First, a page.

The Tohoku Journal of Experimental Medicine
Online ISSN : 1349-3329
Print ISSN : 0040-8727
ISSN-L : 0040-8727
Regular Contribution
Transverse Movement of the Median Nerve in the Carpal Tunnel during Wrist and Finger Motion in Patients with Carpal Tunnel Syndrome
Mitsuhiko NannoTakuya SawaizumiNorie KoderaYuji TomoriShinro Takai
著者情報
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2015 年 236 巻 3 号 p. 233-240

詳細
Abstract

Carpal tunnel syndrome (CTS) is the most common peripheral compression neuropathy of the upper extremity. Repetitive wrist and finger motion has been suggested as a major factor of pathogenesis of CTS. However, little is known about the pathomechanics of CTS. We aimed to evaluate the movement of the median nerve in the carpal tunnel during wrist and finger motions using transverse ultrasound in 21 patients with CTS (5 men and 16 women with mean age 69.0 years). We examined quantitatively the median nerve location as a coordinate within the carpal tunnel at varied wrist positions with all fingers full extension and flexion respectively in the affected and unaffected sides. We thus found that at all wrist positions during finger motion, the median nerve moved significantly more ulnopalmarly in the affected side compared to the unaffected side (p < 0.05). Especially, at the wrist palmar-flexion position as a provocative test, the nerve moved significantly (p < 0.05) the most ulnopalmarly among all wrist positions in the affected side. The nerve was the most strongly compressed against the transverse carpal ligament by the flexor tendons. Additionally, the displacement amount of the nerve in the dorsal-palmar direction was significantly smaller in the affected side than in the unaffected side. These findings indicate that such a pattern of nerve movement has the potential to distinguish affected from unaffected individuals. This ultrasound information could be useful in better understanding of the pathomechanics of CTS, and in further improvement of diagnosis and treatment for CTS.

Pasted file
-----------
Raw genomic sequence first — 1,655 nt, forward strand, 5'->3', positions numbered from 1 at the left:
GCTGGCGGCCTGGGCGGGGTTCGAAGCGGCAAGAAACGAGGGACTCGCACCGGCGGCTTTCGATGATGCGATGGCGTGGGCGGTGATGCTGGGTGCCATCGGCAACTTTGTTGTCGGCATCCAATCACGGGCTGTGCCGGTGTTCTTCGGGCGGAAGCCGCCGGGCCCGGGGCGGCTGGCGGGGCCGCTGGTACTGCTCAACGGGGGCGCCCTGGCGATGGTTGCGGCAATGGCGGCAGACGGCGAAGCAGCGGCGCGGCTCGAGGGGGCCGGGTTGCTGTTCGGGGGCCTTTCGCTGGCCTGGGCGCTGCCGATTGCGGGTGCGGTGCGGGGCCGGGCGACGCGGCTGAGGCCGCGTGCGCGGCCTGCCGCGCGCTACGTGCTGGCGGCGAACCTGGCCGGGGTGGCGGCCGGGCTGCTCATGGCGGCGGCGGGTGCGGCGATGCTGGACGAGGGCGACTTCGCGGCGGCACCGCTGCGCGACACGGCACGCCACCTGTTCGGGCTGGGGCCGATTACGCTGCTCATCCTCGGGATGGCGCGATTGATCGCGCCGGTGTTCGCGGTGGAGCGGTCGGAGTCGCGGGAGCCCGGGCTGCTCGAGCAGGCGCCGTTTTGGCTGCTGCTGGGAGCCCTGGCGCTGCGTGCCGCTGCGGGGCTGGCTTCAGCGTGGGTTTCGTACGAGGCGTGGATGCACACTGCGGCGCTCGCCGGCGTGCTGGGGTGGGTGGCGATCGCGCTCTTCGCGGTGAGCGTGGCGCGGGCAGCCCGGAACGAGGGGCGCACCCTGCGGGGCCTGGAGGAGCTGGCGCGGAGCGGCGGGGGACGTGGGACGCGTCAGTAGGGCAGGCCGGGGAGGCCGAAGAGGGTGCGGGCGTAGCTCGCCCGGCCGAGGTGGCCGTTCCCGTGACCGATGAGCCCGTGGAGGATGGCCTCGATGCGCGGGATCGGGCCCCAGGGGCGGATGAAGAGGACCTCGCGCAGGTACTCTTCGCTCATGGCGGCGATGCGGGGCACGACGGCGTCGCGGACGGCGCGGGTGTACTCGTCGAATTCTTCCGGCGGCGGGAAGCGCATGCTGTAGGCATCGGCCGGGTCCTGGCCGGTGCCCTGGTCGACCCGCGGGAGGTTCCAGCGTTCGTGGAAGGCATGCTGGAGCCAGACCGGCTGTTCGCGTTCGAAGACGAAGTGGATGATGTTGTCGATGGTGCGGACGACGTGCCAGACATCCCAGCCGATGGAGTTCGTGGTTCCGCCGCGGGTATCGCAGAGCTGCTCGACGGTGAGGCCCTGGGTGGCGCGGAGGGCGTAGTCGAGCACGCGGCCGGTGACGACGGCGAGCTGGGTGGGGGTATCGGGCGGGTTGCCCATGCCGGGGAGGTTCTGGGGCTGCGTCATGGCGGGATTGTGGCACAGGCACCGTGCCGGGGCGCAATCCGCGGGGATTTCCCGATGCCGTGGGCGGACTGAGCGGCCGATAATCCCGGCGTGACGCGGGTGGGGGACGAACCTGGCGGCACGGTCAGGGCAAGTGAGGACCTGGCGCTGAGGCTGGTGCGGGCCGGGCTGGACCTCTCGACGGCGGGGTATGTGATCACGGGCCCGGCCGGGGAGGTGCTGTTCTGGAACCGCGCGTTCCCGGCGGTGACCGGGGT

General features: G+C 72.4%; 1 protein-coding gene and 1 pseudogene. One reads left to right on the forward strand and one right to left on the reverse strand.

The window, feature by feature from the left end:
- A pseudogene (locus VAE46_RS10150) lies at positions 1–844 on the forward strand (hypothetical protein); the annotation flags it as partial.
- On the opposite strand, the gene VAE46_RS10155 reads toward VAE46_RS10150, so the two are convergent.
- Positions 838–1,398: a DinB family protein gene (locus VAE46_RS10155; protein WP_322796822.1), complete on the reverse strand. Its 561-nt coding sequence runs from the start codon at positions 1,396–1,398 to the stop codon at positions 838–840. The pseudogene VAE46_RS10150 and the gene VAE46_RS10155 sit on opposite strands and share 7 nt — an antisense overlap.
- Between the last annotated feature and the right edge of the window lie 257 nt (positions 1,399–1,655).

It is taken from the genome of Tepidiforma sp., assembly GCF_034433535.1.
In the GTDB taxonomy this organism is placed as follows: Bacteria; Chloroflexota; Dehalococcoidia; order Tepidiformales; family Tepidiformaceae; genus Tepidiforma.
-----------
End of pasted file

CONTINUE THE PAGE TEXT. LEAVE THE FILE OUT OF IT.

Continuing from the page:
Introduction

It is generally accepted that repetitive wrist and finger motion is a risk factor for carpal tunnel syndrome (CTS) (Zhao et al. 2007). Moreover, the median nerve and the tendon movement during such repetitive motion may contribute to CTS (Ugbolue et al. 2005). In addition, these repetitive tasks may cause pathological changes in the nerve and the tendons (Ugbolue et al. 2005). However, to date, its exact pathogenesis remains unknown (Ugbolue et al. 2005; Yoshii et al. 2009).